Just call it battery backed RAM, like it has been called for decades.
    It's dynamic, needs power to refresh, and it's volatile.
    No need for the quasi bullsh17 misnomers just because it's a phone.
  • I see one disadvantage.

    If the battery is allowed to discharge completely, the "non-volatile" data is lost. The same thing happens at end of battery life, when it will no longer hold a charge. How critical is this data? Is it critical enough that losing it would make the processor unable to process any input that could conceivably restore it? If so, it would make more sense to put it in flash memory (possibly in the SSD that is already present) as a checkpoint.

    Desktop and laptop PCs keep rarely changed configuration options, and the real time clock, in a CMOS based STATIC RAM, which requires only battery VOLTAGE to retain data and consumes POWER only during bit changes. This memory is kept alive, and the clock is kept running, by a miniature watch battery on the motherboard, separate from the main power supply. And even though that battery can last beyond the OBSOLESCENCE lifetime of the computer, it is replaceable. Keeping a MORE permanent copy of how the computer's configuration differs from the factory defaults is the owner's responsibility.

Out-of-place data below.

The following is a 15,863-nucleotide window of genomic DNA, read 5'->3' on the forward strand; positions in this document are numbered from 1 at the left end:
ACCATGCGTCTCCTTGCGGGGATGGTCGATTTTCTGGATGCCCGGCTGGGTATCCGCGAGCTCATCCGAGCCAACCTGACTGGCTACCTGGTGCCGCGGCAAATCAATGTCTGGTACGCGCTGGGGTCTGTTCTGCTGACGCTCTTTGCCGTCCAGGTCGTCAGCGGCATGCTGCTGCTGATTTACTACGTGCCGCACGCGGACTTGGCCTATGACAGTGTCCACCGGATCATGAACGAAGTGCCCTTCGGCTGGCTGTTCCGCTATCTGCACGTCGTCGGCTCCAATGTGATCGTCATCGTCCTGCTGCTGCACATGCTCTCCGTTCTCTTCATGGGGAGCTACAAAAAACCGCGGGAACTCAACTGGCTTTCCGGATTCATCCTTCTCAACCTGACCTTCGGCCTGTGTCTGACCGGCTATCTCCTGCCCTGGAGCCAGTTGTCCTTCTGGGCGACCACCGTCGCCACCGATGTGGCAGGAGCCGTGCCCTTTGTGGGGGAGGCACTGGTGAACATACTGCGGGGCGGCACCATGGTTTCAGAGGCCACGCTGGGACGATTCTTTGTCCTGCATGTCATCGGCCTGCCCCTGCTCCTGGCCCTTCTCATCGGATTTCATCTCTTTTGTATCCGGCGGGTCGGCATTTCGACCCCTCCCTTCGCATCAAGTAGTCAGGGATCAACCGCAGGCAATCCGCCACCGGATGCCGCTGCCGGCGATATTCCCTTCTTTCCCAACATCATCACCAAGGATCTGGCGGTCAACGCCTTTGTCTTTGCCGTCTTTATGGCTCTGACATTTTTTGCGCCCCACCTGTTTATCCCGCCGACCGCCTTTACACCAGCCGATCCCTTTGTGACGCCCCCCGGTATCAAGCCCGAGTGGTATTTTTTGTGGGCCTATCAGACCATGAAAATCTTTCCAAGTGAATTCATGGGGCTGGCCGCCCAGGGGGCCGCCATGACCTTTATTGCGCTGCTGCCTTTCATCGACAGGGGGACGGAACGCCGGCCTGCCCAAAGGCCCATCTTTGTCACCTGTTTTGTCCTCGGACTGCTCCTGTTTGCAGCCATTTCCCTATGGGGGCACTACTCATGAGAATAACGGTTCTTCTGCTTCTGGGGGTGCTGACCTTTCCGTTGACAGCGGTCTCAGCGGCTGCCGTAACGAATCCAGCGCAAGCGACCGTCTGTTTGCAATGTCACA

• Non-essential

      This is non-essential data used by applications on the device. Losing won't kill your system but it will extend your SSD's lifetime. The point is to use the SSD less wastefully.